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A 7.5-GHz Wilkinson divider/combiner was also fabricated with the MMIC process. It consists of two 71-Ω transmission lines and a 100-Ω resistor to provide isolation for the coupled ports. Symmetry was used to ensure proper equal phase and equal amplitude split. The hybrid pi lumped-element equivalent was chosen for the MMIC implementation since it has the least number of lossy inductors. Capacitors on the input side can be combined resulting in one value for the two inductors and two values for the three capacitors—the first capacitor is twice the value of the other two. Optimizing the simulation is done by tuning the one inductor value and "one" or "two" capacitor values. A single shared substrate via was used for the shunt capacitor to ground connections. The Wilkinson was also computer simulated, although the ADS simulations did not include the isolation resistor in the layout because its effect was considered to be minimal. The layout for the 7.5-GHz X-band Wilkinson looks similar to half of the hybrid coupler layout (Fig. 8). The 100-Ω isolation resistor was added to the layout along with the ground-signal-ground probe pads in the final layout using the ICED layout software.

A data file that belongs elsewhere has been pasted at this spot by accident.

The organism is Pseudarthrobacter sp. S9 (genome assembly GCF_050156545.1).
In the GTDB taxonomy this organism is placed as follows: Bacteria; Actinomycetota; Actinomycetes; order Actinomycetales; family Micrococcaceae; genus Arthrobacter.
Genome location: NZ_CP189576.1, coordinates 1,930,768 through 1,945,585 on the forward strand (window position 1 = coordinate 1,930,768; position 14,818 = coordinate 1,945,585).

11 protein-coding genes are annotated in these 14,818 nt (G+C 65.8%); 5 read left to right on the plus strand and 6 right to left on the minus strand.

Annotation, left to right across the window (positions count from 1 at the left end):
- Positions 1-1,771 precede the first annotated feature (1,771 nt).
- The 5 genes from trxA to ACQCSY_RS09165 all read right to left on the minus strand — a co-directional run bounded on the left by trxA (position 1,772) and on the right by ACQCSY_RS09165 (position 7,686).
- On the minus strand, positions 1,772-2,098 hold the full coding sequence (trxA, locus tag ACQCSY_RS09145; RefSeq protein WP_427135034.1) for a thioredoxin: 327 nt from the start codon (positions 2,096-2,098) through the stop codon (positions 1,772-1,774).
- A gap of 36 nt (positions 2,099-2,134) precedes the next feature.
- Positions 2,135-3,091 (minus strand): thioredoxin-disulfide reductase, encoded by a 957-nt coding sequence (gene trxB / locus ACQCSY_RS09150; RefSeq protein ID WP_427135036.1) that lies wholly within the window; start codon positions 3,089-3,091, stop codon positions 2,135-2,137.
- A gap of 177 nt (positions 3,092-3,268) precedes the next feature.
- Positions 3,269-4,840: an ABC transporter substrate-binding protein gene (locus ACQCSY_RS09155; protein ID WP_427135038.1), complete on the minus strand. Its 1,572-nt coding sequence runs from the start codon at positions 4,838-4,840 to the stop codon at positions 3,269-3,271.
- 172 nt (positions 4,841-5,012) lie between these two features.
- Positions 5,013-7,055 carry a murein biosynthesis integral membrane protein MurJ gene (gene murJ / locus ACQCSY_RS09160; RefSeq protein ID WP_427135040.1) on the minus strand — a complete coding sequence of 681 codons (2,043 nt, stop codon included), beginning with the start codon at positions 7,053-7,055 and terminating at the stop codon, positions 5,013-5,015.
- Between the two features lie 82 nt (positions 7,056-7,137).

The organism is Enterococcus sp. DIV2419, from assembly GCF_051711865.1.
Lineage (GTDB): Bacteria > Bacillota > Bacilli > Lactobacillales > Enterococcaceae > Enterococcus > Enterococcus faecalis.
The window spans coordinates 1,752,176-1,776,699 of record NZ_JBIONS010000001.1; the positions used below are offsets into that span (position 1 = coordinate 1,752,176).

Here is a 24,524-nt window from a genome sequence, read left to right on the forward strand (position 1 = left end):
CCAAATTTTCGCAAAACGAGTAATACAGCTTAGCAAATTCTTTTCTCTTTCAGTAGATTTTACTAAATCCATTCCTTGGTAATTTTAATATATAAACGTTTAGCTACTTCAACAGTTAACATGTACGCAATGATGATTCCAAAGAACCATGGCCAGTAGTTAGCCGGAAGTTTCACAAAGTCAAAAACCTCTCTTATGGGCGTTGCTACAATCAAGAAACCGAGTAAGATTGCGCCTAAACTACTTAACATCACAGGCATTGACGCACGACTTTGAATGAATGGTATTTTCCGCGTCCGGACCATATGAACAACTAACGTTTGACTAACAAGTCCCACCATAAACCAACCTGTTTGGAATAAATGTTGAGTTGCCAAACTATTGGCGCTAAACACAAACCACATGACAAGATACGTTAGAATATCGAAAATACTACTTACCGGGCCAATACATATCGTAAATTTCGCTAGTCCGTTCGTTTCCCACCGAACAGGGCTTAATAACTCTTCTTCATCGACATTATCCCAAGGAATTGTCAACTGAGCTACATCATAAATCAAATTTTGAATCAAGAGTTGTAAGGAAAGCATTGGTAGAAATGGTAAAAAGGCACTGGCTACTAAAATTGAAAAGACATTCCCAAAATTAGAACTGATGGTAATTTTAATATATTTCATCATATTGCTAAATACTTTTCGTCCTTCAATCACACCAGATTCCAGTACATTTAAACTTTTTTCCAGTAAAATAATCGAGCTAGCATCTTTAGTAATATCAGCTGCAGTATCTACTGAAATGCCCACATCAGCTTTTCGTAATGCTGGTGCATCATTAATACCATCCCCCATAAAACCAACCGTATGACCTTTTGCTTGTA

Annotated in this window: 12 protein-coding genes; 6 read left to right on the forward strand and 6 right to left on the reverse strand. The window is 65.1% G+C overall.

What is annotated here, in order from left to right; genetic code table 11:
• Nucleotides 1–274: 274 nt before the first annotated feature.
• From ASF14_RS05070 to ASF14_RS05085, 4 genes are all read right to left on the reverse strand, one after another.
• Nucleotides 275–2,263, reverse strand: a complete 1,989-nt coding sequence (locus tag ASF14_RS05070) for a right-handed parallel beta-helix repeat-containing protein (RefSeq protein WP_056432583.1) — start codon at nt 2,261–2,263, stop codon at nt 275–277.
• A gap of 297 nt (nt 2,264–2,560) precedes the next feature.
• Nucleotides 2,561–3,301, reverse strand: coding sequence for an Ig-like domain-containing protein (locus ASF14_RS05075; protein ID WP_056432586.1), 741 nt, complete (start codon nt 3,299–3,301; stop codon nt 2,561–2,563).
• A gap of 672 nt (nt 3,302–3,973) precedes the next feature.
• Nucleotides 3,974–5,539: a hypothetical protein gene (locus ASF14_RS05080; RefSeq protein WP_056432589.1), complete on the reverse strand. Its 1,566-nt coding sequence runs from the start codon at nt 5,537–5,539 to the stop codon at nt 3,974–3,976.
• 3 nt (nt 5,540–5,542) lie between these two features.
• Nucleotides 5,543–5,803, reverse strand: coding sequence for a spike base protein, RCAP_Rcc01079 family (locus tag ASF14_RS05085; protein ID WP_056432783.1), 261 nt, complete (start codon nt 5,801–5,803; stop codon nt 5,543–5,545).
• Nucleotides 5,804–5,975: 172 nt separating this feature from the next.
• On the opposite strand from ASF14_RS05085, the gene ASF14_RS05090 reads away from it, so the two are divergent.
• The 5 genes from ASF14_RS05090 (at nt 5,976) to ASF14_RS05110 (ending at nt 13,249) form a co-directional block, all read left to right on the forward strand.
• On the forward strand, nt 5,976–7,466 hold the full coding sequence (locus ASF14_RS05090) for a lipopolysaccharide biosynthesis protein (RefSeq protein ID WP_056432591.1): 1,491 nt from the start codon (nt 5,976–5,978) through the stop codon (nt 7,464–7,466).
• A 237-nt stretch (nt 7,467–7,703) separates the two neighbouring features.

The 7.5-GHz Wilkinson measures 34 × 29 mils, and measured performance compared closely with ADS and EM simulations (Fig. 9). Various branchline hybrids from 2.1 to 8.4 GHz were all fabricated on a 34 × 54 mil MMIC tile with room to spare. The higher-frequency hybrids had some additional room for test circuits. Of course, the great advantage of MMICs over MICs is size, and a quarter wavelength on an alumina substrate (dielectric constant of 9.8), for example, is almost 600 mils. If one needs to incorporate additional circuits such as switches, varactors, diodes, FETs, etc., the size, weight, and power savings of a MMIC over an MIC circuit can be substantially higher, although for small volumes, MICs still offer cost advantages compared to the high price of a MMIC wafer run.